Hippokratia 2004, 8(1):40-43
IA Vogiatzis, A Kotsani, T Karamitsos, E Kambitsi, IM. Vogiatzis
Cardilogy Dpt, General Hospital of Veria, Veria, Greece
Otolaryngology Dpt, General Hospital of Veria, Veria, Greece
Background: A relatively large proportion of the elderly population receives inadequate health care, mainly due to lack of Health Insurance, since this seems to be a rising social problem over the last years.
The aim of this study is to evaluate the overall functional and health state of hospitalized elderly patients without Health Insurance.
Subjects and Methods: A total of 136 old-aged patients presenting with common health problems were enrolled in the study. In-hospital care costs were borne by an insurance company in 68 of them, (Group B, 38 males- 30 females, mean age 73.6±8.5 years), whereas the rest 68 patients lacked any form of Health Insurance (Group A, 40 males – 28 females, mean age 72.5±5.32 years). Clinical and epidemiological data of both groups were analyzed, focusing on functional state, wellbeing and mortality on admission, 6 months and 1 year after discharge, by which time 40 patients of the 1st group (Group A) were already enrolled in a Public Health Insurance Program (Group C , 28 males – 12 females, mean age 71.4± 4.5 years).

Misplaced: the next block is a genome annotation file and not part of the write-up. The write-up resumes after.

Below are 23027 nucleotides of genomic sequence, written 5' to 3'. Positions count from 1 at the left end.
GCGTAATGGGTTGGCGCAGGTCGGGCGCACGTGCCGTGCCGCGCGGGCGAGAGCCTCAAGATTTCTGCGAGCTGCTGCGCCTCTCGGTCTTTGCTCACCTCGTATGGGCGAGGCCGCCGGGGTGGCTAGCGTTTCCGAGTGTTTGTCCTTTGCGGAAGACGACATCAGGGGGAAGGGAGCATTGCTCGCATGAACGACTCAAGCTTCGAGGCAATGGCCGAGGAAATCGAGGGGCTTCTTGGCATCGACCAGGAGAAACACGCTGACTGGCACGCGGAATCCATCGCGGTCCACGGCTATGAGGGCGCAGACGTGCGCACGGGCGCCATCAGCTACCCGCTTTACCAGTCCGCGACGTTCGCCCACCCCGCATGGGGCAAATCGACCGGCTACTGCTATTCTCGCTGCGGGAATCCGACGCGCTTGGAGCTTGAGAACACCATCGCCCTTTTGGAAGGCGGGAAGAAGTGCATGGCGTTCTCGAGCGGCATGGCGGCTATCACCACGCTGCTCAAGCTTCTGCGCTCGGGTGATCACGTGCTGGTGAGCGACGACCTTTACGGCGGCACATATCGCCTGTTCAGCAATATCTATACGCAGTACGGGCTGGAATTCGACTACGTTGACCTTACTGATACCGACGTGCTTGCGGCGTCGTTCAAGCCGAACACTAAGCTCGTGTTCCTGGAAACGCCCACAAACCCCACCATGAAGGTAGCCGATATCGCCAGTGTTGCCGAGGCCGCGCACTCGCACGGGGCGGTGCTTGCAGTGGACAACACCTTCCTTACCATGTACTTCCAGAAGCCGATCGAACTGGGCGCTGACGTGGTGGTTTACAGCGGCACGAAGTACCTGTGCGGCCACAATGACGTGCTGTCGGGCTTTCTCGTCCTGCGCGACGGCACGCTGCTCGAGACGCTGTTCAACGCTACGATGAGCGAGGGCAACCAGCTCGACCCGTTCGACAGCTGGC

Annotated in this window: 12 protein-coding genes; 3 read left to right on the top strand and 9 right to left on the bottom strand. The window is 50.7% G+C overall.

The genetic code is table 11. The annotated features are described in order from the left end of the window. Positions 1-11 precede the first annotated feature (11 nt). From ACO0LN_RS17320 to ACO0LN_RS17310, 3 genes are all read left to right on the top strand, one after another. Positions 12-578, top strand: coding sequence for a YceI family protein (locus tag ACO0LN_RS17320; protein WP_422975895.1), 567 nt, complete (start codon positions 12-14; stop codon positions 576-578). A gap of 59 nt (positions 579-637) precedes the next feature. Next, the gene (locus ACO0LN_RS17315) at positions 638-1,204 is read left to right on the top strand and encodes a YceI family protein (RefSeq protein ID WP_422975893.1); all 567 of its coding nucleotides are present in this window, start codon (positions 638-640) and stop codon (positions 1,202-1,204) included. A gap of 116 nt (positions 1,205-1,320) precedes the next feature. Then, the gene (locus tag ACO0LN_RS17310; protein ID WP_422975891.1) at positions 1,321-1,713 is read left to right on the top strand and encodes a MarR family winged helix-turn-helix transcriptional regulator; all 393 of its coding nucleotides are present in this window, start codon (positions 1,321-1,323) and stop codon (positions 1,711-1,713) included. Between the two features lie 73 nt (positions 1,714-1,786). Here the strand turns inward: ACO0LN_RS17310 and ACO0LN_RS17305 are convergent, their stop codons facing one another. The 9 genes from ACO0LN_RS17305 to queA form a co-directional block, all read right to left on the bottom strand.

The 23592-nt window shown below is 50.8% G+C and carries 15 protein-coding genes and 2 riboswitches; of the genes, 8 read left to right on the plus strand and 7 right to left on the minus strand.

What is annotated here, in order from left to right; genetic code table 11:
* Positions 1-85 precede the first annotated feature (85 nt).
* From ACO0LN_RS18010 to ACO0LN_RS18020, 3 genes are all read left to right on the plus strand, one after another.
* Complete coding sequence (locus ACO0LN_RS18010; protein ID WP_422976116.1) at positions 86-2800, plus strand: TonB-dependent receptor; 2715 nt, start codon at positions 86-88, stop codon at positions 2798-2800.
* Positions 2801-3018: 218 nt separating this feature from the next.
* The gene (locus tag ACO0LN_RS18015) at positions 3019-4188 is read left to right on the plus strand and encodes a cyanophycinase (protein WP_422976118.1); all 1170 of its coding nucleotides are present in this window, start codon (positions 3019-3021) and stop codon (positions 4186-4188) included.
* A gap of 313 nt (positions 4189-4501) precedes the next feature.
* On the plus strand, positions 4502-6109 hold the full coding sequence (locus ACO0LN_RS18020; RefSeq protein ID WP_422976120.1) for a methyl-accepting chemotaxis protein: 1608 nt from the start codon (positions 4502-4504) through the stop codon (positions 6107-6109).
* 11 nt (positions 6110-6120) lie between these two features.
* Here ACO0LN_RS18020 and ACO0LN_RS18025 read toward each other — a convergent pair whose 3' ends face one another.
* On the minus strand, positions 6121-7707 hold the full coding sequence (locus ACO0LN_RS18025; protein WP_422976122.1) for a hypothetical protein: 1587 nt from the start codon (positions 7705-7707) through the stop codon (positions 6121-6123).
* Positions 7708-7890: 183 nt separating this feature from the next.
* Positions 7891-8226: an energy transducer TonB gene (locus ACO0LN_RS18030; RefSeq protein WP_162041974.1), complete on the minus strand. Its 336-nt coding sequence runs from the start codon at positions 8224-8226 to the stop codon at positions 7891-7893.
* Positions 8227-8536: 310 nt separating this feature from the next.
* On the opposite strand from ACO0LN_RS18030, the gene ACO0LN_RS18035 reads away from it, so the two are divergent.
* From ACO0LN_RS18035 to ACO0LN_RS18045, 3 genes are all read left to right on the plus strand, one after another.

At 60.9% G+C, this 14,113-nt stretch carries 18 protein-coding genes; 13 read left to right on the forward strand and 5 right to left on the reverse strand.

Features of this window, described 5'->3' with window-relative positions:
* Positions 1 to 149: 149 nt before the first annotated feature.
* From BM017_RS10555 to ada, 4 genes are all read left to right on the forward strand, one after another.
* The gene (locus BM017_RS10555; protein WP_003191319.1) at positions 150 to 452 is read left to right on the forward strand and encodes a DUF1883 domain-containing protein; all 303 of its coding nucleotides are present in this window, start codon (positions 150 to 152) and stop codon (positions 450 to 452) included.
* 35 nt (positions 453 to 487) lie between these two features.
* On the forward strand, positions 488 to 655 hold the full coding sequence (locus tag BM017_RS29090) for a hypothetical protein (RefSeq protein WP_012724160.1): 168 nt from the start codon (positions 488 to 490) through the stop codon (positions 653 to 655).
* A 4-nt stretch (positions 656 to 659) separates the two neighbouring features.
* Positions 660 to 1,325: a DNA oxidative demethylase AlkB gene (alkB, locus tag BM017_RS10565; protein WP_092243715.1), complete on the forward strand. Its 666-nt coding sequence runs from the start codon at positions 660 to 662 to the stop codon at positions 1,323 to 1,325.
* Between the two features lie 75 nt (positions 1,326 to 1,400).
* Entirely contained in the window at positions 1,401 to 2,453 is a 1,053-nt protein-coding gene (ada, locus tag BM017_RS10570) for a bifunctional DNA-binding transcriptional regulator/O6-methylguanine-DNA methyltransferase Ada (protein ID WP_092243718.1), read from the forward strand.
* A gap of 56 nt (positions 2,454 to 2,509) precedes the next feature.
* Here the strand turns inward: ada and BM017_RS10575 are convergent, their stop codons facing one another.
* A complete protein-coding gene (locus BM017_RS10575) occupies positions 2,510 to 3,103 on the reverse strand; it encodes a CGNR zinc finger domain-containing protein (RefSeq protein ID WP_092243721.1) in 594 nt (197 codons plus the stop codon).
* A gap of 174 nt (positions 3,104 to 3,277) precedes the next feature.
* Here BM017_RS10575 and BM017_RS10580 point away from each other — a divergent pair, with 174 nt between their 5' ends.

Results: Elderly patients without Health Insurance were functionally impaired and in a worse state of health compared to those with any form of Health Insurance (21.6 % vs 12.8 %, p: 0.02). During the follow-up period, patients with recently acquired Health Insurance presented with a better quality of life, (12.8 %, p: 0.04), but still remained at a lower level when compared to those of Group B (Group A: 48.7 % – Group C: 22.5 % vs Group B: 10.7 %, p: 0.01). Mortality rates were significantly lower in Group B, as well (Group A: 13.4 % – Group C: 8.3 % vs Group B: 2.8 %, p < 0.001).
Conclusion: Poor functional state, bad health and higher rates of mortality in the elderly are closely related to the lack of Social and Health Insurance.